John Durham steps down as U.S. attorney but will remain in charge of Russia probe
Resignation in Connecticut was expected, Durham to move to DC to finish Russia probe.
John Durham, a decorated career prosecutor, announced Friday he is stepping down at the end of the month as a U.S. attorney in Connecticut but will continue as special prosecutor investigating the origins of the Russia collusion probe that dogged the early Trump presidency.
Durham’s announcement, which was widely expected as part of the transition inside the Biden Justice Department, allows him to focus on wrapping up the Russia investigation from Washington DC where the probe has been ongoing since 2019.
“My career has been as fulfilling as I could ever have imagined when I graduated from law school way back in 1975,” Durham said. “Much of that fulfillment has come from all the people with whom I’ve been blessed to share this workplace, and in our partner law enforcement agencies. My love and respect for this Office and the vitally important work done here have never diminished.”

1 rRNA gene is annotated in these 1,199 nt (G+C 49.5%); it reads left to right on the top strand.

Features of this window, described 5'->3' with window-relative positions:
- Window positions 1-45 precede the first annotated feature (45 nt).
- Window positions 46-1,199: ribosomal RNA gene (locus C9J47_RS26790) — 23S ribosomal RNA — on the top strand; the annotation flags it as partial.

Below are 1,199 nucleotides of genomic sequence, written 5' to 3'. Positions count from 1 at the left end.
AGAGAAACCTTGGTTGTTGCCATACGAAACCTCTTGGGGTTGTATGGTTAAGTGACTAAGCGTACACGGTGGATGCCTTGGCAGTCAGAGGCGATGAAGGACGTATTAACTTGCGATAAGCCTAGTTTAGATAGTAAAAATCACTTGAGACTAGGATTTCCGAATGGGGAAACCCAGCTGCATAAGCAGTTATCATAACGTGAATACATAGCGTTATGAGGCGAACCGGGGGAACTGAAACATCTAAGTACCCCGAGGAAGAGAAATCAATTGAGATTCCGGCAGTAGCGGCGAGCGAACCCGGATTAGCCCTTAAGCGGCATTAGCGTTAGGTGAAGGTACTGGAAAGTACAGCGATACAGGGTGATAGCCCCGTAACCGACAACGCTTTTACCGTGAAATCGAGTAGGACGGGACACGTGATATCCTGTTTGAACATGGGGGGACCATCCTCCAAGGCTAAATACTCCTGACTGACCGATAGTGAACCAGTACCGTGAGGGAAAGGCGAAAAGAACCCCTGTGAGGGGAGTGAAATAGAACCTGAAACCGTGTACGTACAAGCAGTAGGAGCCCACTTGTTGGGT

Durham will be succeeded in Connecticut in the interim by his deputy Leonard Boyle.
Durham’s special counsel probe is focused on whether the FBI inappropriately opened an investigation into the Trump campaign in the summer of 2016 or committed any criminal acts by continuing the investigation and seeking FISA warrants that contained inaccurate or omitted information.
He has secured one criminal conviction of the former FBI lawyer Kevin Clinesmith for doctoring evidence submitted to the FISA court. And in December, the Justice Department signaled Durham’s investigation had found further criminal activity, upgrading him to the position of special counsel.